“This is the fourth set of original scripts for this program,” says Mission Houses curator Mike Smola, who spent two months visiting every receptacle of knowledge on Hawaii’s history (State Archives, Hawaiian Historical Society Library, Hawaiian Mission Houses Archives, Bishop Museum Archives, Hamilton Library) to re-create the five chosen characters. “We pick people who had an impact on the history of Hawaii and who have an under-told story.”

A collaboration of research, scriptwriting and acting will bring out the complexity and background context of the characters.

“One of the biggest considerations is how to get the emotional content of the script to come out in the performance,” points out Smola. “The research is all facts, but how do we get at their feelings about their lives? How do we make them rounded and with a full personality?”

While doing his research, Smola discovered intriguing tidbits about the characters:

“One little anecdote I ran across is that James Isaac Dowsett (son of Capt. Dowsett and Mary) once accidentally shot his mother – non-fatally! – when he was a teenager. He loaded a pistol to shoot at a bird, it ricocheted and hit his mother in the hip when she was engaged in ‘the necessary.’ She walked with a limp after that.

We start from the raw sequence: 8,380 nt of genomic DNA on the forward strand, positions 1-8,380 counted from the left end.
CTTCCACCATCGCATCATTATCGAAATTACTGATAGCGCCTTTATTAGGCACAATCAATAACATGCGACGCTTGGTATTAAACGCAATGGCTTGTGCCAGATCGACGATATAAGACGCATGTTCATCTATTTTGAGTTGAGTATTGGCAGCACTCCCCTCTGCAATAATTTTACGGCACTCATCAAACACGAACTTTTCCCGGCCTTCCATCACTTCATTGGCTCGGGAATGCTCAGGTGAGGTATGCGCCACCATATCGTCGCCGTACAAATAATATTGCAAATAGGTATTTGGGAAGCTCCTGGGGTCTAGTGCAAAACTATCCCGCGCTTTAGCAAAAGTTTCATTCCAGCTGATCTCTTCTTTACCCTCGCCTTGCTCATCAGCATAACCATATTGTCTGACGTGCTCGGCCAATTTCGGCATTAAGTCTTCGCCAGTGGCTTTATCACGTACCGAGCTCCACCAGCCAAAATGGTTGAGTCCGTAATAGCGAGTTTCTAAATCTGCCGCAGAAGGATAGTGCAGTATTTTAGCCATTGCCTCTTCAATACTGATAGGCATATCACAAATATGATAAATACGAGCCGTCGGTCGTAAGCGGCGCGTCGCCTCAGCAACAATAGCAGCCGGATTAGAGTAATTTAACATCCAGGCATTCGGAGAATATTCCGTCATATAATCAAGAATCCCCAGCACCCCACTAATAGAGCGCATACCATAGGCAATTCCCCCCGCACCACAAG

“The account of the rescue mission for Capt. Dowsett in 1835 is a gripping tale of a young captain and his bull-headedness when confronting the natives in Micronesia. Interestingly, it was the Hawaiian government that sent the rescue mission to search for Capt. Dowsett.

“I am really excited about presenting Capt. John Meek, who was such a big part of the early commerce of the Islands, and Rev. Samuel Chenery Da-mon, who was so integral to life in the port of Honolulu throughout the 1800s and a fixture in the community for both sailors and foreign residents.”

The evening intrigue comes with pupu and drinks – pupu at 5 p.m., performance at 6. Don’t be … late.